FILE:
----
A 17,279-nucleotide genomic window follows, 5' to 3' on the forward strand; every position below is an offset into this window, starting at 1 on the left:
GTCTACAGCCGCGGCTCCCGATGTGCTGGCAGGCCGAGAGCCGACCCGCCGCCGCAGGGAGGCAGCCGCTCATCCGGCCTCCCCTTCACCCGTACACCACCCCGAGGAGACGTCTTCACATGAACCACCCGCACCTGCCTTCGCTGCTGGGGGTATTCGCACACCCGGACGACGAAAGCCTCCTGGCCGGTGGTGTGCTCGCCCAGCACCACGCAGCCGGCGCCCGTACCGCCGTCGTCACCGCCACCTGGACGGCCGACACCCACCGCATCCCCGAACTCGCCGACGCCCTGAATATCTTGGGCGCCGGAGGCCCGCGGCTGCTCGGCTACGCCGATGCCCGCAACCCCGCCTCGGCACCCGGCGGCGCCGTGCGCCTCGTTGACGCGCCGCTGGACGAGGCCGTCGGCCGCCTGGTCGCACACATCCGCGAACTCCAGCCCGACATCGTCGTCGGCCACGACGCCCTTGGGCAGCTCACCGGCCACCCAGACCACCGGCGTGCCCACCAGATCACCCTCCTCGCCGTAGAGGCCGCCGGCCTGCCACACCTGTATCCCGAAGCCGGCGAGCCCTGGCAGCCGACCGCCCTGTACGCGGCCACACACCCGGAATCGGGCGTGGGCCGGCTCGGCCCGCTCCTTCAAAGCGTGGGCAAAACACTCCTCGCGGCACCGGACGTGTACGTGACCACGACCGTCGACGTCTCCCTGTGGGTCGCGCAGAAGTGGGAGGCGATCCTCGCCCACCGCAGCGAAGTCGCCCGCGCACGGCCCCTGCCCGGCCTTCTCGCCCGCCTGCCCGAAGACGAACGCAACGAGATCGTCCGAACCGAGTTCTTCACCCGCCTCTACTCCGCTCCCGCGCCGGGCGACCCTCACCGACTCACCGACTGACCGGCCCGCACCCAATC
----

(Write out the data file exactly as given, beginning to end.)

A 17,279-nucleotide genomic window follows, 5' to 3' on the forward strand; every position below is an offset into this window, starting at 1 on the left:
GTCTACAGCCGCGGCTCCCGATGTGCTGGCAGGCCGAGAGCCGACCCGCCGCCGCAGGGAGGCAGCCGCTCATCCGGCCTCCCCTTCACCCGTACACCACCCCGAGGAGACGTCTTCACATGAACCACCCGCACCTGCCTTCGCTGCTGGGGGTATTCGCACACCCGGACGACGAAAGCCTCCTGGCCGGTGGTGTGCTCGCCCAGCACCACGCAGCCGGCGCCCGTACCGCCGTCGTCACCGCCACCTGGACGGCCGACACCCACCGCATCCCCGAACTCGCCGACGCCCTGAATATCTTGGGCGCCGGAGGCCCGCGGCTGCTCGGCTACGCCGATGCCCGCAACCCCGCCTCGGCACCCGGCGGCGCCGTGCGCCTCGTTGACGCGCCGCTGGACGAGGCCGTCGGCCGCCTGGTCGCACACATCCGCGAACTCCAGCCCGACATCGTCGTCGGCCACGACGCCCTTGGGCAGCTCACCGGCCACCCAGACCACCGGCGTGCCCACCAGATCACCCTCCTCGCCGTAGAGGCCGCCGGCCTGCCACACCTGTATCCCGAAGCCGGCGAGCCCTGGCAGCCGACCGCCCTGTACGCGGCCACACACCCGGAATCGGGCGTGGGCCGGCTCGGCCCGCTCCTTCAAAGCGTGGGCAAAACACTCCTCGCGGCACCGGACGTGTACGTGACCACGACCGTCGACGTCTCCCTGTGGGTCGCGCAGAAGTGGGAGGCGATCCTCGCCCACCGCAGCGAAGTCGCCCGCGCACGGCCCCTGCCCGGCCTTCTCGCCCGCCTGCCCGAAGACGAACGCAACGAGATCGTCCGAACCGAGTTCTTCACCCGCCTCTACTCCGCTCCCGCGCCGGGCGACCCTCACCGACTCACCGACTGACCGGCCCGCACCCAATC